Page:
After the chuppah and the chasuna celibrations have ended. They are not only permitted to be together but is a mitzvah. However,is it true chosson and kallah must separate after the first night together?

  • Where did you hear this? – Double AA Nov 16 '15 at 0:39
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    Before getting married women generally take a taharas hamishpacha class with a local kallah teacher. I would highly recommend men also taking a similar class with a trusted rabbi. This is exactly the kind of thing that your teacher will go over with you. – Daniel Nov 16 '15 at 0:48
  • Just about to start chosson classes. Heard this from a friend. Will learn soon but didn't wanna be completely shocked by new information in the class – Dude Nov 16 '15 at 3:59

Yes; See Darke'i Taharah (HaRav Mordekha'i Eliyahu ZY'A"A) Chapter 10 ("Dine'i Kallah"), Halakhah 26 (s.v. "Be'ilat Miẓwah") which states (my translation):

הַבּוֹעֵל אֶת הַבְּתוּלָה - בּוֹעֵל "בְּעִילַת-מִצְוָה" וְגוֹמֵר בִּיאָתוֹ וּפוֹרֵשׁ מִיָּד, וְאַחַר-כָּךְ טְמֵאָה הָאִשָּׁה מִדַּם הַבְּתוּלִים כְּאִלּוּ הָיָה זֶה דַּם-נִדָּה. וּמִכֵּיוָן שֶׁאֵין זֶה דַּם-נִדָּה מַמָּשׁ, דִּינָיו שׁוֹנִים מְעָט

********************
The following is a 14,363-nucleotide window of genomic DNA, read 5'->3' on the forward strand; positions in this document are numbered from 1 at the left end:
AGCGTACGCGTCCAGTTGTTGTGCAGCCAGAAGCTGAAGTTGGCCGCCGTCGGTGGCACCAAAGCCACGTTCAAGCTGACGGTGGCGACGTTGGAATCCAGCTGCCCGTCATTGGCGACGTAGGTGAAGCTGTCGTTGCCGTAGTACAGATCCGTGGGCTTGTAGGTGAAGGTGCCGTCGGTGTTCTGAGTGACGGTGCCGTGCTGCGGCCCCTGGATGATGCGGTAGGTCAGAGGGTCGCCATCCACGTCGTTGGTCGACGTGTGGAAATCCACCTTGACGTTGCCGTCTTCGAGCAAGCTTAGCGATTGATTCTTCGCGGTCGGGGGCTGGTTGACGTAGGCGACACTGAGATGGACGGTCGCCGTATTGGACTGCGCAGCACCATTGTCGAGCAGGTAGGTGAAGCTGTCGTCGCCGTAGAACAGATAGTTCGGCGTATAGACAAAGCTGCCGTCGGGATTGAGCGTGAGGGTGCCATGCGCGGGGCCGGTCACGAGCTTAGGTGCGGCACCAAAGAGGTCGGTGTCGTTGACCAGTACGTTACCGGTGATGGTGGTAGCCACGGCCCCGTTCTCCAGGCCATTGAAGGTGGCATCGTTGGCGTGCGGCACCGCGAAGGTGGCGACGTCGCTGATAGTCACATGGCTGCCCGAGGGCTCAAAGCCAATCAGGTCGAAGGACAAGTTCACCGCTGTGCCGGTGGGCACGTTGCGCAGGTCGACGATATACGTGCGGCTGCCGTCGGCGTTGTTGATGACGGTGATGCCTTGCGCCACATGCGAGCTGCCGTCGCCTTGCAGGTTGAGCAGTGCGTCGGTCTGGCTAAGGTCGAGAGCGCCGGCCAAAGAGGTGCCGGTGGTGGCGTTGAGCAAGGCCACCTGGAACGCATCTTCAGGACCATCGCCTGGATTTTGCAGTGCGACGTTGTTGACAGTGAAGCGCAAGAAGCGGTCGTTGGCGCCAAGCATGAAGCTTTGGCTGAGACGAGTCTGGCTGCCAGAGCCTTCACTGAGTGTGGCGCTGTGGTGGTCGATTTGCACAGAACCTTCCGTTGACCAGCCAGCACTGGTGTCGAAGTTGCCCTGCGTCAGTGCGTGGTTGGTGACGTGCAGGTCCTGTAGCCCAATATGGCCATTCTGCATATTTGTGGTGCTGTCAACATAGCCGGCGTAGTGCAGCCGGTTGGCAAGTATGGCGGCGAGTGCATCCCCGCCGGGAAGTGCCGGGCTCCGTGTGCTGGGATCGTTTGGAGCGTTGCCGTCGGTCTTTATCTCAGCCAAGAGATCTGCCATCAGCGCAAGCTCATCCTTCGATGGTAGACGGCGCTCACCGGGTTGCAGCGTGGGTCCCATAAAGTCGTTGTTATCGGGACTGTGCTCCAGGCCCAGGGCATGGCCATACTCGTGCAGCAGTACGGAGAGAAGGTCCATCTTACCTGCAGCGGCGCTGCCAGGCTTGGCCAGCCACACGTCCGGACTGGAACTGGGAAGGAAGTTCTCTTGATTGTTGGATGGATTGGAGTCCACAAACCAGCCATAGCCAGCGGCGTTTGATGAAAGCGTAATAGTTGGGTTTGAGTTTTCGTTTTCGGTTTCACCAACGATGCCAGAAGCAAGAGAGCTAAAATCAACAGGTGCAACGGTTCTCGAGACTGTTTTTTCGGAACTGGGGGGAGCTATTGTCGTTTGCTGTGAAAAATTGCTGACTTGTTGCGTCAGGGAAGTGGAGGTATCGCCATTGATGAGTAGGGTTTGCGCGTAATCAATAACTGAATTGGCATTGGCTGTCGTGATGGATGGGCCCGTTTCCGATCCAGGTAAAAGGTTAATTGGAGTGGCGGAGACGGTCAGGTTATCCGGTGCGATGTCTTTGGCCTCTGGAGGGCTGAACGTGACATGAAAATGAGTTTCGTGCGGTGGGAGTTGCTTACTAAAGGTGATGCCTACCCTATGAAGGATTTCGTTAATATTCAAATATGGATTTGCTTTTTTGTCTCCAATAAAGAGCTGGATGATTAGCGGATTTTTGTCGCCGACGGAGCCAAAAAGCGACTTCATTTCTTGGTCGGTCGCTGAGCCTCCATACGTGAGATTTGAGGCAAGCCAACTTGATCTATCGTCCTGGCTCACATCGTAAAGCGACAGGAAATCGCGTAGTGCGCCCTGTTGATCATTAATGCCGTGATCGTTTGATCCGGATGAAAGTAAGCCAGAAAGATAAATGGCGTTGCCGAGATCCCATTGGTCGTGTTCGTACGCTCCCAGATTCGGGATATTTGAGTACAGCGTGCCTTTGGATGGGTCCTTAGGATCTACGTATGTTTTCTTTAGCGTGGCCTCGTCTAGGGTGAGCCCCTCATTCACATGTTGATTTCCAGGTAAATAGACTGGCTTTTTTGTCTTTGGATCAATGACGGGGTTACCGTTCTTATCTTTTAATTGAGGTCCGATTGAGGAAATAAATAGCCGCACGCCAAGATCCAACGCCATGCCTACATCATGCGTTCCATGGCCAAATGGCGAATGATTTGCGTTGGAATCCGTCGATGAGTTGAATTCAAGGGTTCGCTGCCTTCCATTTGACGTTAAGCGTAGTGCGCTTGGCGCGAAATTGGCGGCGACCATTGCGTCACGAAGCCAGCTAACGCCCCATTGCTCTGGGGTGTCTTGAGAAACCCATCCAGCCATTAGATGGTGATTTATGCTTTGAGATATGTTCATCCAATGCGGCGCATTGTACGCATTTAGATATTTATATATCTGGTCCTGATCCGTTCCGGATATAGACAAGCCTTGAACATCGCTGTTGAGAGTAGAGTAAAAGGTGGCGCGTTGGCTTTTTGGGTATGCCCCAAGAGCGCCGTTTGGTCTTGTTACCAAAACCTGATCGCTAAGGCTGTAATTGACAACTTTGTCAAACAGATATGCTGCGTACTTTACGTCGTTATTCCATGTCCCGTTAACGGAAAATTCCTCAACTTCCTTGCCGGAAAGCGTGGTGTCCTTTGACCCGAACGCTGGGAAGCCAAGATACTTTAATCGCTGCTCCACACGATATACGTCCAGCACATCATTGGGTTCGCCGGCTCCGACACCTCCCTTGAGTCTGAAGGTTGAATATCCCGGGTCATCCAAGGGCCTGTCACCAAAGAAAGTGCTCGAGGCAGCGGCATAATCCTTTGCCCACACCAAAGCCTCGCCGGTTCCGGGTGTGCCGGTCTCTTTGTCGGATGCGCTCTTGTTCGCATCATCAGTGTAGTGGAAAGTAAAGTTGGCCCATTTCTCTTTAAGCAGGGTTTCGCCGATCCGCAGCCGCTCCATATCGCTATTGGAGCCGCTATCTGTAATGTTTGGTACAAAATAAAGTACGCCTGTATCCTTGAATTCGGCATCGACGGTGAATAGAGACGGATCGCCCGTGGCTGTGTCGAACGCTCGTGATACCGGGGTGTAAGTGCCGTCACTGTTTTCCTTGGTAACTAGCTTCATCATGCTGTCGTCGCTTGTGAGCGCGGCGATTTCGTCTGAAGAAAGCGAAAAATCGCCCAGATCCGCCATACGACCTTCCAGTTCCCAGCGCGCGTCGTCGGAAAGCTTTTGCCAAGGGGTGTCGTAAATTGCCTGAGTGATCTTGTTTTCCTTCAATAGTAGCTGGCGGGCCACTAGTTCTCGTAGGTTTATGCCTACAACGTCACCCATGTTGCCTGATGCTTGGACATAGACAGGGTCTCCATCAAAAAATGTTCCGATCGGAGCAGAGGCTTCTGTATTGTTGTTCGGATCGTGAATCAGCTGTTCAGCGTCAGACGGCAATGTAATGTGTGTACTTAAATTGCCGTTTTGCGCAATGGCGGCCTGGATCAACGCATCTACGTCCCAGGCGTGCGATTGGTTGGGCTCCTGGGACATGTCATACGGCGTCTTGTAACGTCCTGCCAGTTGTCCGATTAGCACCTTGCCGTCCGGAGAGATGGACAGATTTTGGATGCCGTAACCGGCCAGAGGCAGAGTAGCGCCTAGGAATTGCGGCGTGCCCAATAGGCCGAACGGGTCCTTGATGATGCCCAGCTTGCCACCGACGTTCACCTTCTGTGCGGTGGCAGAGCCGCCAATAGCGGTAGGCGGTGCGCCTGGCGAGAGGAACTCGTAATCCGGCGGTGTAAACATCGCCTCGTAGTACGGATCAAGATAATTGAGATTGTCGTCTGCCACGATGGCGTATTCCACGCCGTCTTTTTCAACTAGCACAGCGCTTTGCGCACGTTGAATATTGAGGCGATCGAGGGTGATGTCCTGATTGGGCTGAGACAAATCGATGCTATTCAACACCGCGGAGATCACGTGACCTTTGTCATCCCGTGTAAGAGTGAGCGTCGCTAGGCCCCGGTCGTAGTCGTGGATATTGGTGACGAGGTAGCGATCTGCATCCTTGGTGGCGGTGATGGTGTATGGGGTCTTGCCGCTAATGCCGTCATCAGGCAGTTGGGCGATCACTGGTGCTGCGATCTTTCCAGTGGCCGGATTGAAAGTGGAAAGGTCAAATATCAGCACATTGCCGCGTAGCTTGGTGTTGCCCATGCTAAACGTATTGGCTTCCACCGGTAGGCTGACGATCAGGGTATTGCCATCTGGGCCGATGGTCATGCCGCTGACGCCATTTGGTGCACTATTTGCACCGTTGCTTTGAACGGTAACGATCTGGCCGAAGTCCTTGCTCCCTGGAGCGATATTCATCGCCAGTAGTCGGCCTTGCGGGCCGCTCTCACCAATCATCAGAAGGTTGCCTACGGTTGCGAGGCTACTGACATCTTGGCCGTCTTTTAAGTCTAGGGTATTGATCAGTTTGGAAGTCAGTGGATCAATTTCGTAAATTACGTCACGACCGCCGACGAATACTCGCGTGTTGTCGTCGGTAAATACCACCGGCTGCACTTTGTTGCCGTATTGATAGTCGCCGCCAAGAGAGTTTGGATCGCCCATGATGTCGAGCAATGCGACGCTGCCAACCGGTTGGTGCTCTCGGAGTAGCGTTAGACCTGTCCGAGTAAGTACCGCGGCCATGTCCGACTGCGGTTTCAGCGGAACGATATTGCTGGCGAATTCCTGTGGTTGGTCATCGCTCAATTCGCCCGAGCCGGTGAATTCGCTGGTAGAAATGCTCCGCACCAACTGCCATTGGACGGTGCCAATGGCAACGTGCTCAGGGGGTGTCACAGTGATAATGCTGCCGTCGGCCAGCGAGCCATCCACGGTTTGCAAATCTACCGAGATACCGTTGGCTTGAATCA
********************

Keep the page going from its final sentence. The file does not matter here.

He who consummates with a virgin, consummates the "consummation of a miẓwah" and finishes the act and separates [from his kallah] immediately. And thereafter the wife is ritually impure from Dam Betulim as if it were the type of blood which renders a woman niddah. And, because this is not exactly the type of blood which renders a woman niddah, its corresponding laws differ slightly [...]

  • Not everyone bleeds... – Dude Nov 16 '15 at 3:59
  • @Dude - True; but, HaRav Eliyahu states in Halakhah 28 (same section) that this applies even to a woman who checked herself and did not find blood (for fear that she did bleed even a drop and that that drop was lost in motion). See inside. – Lee Nov 16 '15 at 5:13
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    Your use of "e'i" in "Dine'i" and in "Be'ilat" seems inconsistent. – Double AA Nov 16 '15 at 6:24
  • @DoubleAA I'm open to suggestions. I'm trying to find an accurate way to transliterate the ẓere'i, which won't include the traditional transliteration of "ay". As for the apostrophe in "Be'ilat", that's to underscore the gutteral "'ayin". – Lee Nov 16 '15 at 7:27

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